The primary goals of general anesthesia are to preserve the life of the patient, to provide the operator with an adequate surgical field, and to obtund pain. A general anesthetic ideally should (1) provide a smooth and rapid induction; (2) produce a state of unconsciousness or unresponsiveness; (3) produce a state of amnesia; (4) maintain essential physiologic functions while blocking reflexes that might lead to bronchospasm, salivation, and arrhythmias; (5) produce skeletal muscle relaxation, but preferably not of the respiratory muscles, through the blockade of various efferent impulses; (6) block the conscious perception of sensory stimuli so that there is adequate analgesia to perform the procedure; and (7) provide a smooth, rapid, and uneventful emergence and recovery with no long-lasting adverse effects.
The goals of anesthesia for general surgery also apply to dental surgery, but there are some important differences. Dental patients are generally outpatients; in most circumstances, particularly situations not involving extensive oral surgery, the procedures are not as traumatic as general surgical procedures, and it is neither necessary nor desirable to render the patient unconscious. Although general anesthesia is sometimes necessary, specific techniques have been developed for producing sedation in dental patients (see Chapter 48).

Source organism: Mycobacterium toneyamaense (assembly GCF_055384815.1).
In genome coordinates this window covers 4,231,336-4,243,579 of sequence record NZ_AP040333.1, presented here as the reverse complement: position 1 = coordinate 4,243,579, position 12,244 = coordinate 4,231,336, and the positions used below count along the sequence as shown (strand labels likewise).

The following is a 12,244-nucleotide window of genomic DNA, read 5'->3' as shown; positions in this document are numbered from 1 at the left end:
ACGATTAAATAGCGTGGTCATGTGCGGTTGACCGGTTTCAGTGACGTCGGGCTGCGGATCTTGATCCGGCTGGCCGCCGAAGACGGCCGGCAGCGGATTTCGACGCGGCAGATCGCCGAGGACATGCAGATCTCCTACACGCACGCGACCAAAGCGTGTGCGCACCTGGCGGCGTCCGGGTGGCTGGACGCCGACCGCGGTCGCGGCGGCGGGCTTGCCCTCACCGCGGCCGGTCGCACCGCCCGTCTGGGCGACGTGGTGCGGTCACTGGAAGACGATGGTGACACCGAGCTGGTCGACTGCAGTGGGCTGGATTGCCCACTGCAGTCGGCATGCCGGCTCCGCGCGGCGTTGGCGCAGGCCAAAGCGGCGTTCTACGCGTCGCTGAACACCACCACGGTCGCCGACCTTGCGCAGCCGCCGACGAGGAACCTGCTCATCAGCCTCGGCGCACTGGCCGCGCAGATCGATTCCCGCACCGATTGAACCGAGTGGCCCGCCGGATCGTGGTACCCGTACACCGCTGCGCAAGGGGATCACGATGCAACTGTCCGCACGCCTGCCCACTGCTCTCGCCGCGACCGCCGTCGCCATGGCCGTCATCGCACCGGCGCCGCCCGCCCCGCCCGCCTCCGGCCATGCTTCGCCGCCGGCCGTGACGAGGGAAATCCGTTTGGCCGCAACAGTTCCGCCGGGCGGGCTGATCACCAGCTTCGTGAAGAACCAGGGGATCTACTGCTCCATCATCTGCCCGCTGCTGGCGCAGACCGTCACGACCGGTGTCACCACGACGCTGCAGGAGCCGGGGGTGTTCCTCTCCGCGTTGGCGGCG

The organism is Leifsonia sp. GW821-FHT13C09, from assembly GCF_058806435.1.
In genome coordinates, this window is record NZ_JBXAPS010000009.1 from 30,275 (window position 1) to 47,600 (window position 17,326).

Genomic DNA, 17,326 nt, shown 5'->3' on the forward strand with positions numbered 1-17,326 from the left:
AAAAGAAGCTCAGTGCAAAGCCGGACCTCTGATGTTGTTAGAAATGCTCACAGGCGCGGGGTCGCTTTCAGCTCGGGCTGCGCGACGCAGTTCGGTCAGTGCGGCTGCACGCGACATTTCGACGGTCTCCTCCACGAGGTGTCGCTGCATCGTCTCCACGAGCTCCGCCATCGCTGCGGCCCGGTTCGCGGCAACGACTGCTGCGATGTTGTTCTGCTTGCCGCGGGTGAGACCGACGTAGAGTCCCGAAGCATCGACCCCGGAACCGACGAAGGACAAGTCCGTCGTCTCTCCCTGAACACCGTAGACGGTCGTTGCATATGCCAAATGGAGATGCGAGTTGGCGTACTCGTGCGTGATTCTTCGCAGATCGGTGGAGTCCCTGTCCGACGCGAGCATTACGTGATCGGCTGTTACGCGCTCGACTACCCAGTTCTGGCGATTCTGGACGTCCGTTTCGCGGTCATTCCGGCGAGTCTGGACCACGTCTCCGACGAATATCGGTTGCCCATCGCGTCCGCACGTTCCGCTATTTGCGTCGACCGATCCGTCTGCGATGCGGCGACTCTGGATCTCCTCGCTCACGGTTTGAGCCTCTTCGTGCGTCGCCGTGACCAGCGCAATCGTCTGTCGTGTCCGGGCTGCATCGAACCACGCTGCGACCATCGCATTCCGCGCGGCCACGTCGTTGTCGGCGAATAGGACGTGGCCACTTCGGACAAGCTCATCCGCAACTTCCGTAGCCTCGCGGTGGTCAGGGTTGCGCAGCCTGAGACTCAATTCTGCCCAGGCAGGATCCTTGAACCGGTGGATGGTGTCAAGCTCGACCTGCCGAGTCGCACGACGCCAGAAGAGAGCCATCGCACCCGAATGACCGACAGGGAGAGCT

Since the introduction of general anesthetics, considerable efforts have been directed toward discovering the mechanism of action of these agents. Our incomplete knowledge of the structure and behavior of membrane constituents and subcellular organelles, neurotransmitters, and neurologic circuits, coupled with an imperfect understanding of behavioral states relevant to clinical anesthesia such as consciousness, sleep, pain, and anxiety, makes elucidation of what causes anesthesia extremely difficult. Information has been gleaned for each of the above-mentioned functions, however, and is summarized in the following sections.